Finally, your honor, if this court should impose bail, and he does post bail, I would ask the following conditions be imposed: that he be ordered to surrender his passport to the authorities, that he be ordered to remain within the Commonwealth of Massachusetts. That he have no contact with any child under the age (AUDIO GAP) and that he have no contact with any of the witnesses in this current case before the court.
Your honor, I do have -- if the court wishes -- and I have copies for defense counsel the documents to which I have referred. I would only ask that if the court wishes to accept the documents, that they be subsumed under the impoundment order that is in place and that none of these documents, along with any of the police reports not be disclosed other than to defense counsel.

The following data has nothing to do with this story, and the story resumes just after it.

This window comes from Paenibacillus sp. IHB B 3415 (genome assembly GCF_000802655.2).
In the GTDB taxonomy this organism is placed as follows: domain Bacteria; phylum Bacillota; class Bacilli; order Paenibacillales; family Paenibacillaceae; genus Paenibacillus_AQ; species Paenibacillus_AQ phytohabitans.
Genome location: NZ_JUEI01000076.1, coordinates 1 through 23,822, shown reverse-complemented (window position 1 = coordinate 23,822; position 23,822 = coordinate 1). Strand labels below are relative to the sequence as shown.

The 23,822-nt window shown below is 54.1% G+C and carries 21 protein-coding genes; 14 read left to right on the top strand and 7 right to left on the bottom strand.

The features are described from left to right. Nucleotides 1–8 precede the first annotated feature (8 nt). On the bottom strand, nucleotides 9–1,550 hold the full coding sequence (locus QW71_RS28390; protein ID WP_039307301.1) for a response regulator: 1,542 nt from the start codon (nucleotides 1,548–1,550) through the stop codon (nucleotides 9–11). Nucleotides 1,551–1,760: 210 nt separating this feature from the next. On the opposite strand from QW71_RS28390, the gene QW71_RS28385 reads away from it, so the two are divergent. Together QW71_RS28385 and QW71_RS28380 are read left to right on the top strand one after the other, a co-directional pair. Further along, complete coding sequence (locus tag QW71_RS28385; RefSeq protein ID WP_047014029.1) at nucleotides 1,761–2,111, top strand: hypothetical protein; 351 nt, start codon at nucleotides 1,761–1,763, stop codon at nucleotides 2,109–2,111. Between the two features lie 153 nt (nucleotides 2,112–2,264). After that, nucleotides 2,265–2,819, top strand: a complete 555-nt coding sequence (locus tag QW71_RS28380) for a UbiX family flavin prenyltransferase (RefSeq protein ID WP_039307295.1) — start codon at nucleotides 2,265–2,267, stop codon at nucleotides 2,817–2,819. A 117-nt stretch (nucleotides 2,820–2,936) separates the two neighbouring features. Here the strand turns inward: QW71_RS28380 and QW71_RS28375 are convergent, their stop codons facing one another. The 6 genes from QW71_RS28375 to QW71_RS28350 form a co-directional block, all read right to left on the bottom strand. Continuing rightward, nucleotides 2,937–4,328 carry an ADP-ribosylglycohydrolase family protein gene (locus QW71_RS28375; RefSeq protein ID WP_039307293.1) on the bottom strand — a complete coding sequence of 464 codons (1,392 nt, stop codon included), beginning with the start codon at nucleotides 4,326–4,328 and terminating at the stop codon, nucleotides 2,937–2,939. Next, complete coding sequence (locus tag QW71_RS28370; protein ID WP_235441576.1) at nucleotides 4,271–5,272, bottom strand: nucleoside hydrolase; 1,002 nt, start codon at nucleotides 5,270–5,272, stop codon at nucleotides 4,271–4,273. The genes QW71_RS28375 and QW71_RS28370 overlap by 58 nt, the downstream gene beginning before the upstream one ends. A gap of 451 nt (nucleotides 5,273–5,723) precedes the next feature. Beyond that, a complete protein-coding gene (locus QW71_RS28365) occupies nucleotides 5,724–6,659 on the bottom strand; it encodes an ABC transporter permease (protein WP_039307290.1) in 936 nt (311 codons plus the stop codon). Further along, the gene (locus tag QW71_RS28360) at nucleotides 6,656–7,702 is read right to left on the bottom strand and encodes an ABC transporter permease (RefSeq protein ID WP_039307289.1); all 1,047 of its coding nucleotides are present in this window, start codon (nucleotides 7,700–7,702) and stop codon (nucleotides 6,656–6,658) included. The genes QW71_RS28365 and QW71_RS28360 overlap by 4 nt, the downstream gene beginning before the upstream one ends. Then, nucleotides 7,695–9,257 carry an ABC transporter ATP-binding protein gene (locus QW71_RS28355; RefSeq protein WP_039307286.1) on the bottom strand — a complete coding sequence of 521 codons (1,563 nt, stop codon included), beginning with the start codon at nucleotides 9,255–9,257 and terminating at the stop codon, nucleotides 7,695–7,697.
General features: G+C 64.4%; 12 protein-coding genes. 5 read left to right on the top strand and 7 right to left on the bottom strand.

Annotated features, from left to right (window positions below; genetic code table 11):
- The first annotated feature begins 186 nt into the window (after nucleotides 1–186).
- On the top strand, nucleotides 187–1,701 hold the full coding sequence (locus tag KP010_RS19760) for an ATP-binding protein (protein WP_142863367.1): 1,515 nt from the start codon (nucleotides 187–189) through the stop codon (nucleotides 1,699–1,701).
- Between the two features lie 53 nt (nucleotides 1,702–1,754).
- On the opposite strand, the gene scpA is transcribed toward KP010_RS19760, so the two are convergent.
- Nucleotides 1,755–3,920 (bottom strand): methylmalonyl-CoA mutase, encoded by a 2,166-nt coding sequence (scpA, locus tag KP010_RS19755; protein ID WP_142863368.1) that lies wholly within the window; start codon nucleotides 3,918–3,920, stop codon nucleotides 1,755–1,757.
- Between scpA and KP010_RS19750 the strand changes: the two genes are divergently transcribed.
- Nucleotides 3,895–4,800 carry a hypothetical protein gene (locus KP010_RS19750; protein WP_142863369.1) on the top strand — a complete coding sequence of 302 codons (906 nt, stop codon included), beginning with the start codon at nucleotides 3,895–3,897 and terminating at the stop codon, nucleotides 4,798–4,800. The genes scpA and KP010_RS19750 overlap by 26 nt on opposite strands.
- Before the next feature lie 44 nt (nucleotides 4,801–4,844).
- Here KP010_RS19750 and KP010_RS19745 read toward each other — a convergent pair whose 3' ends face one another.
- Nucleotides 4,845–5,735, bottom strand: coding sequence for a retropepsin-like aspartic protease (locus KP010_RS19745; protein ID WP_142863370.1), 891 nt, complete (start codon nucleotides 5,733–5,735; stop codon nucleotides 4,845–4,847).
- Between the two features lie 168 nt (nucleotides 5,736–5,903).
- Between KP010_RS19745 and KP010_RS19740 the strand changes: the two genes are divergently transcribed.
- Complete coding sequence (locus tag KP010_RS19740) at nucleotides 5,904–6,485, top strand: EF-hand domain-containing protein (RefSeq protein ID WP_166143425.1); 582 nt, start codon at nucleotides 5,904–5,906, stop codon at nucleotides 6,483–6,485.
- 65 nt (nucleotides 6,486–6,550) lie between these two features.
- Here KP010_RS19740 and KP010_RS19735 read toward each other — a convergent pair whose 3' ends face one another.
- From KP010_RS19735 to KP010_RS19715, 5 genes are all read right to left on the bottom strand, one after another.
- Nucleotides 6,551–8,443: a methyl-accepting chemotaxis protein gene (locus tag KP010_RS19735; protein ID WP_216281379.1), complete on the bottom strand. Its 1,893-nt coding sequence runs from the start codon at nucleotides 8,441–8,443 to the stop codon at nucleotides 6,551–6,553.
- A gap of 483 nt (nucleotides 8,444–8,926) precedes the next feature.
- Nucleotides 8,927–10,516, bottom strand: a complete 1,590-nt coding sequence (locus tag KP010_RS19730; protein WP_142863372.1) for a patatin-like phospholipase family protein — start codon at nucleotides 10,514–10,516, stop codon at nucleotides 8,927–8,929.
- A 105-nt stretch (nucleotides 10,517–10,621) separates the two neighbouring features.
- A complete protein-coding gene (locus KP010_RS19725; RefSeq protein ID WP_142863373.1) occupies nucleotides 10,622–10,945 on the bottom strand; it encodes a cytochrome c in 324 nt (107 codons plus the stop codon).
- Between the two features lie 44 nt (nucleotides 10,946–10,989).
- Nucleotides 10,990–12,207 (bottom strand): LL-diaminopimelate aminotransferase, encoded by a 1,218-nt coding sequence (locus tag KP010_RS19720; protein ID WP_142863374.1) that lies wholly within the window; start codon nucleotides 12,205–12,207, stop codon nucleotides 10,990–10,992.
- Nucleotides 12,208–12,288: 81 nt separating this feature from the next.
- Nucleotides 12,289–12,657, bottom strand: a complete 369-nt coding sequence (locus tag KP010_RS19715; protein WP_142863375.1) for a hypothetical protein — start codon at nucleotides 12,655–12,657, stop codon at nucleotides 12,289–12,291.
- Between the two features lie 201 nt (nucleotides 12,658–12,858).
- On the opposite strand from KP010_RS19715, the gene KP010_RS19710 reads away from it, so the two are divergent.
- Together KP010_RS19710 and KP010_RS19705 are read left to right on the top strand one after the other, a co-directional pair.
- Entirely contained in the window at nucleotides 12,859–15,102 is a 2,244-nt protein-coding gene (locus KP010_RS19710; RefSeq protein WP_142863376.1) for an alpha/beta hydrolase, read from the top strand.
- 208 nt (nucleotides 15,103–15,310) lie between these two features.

DYANNE KLEIN, JUDGE, NEWTON DISTRICT COURT: Has Mr. Mondano seen these documents that you are referring to?
ROONEY: He has not.
KLEIN: All right.
ROONEY: Would the court like a copy?
KLEIN: I would. And copies being provided to Mr. Mondano.
ZAHN: We have just dipped into the arraignment proceedings involving Rev. Paul Shanley in Cambridge, Massachusetts this morning. Quickly, for those of you just joining us wanted to recap what the deputy DA just told the court, that Paul Shanley faces three counts of child rape involving one child. Each count carries with it a maximum prison sentence of life.
The complaint accuse Shanley of raping a boy inside a suburban Boston confessional, inside a rectory, inside a bathroom between 1983 and 1990. That was when the boy was between the ages of 6 and 13.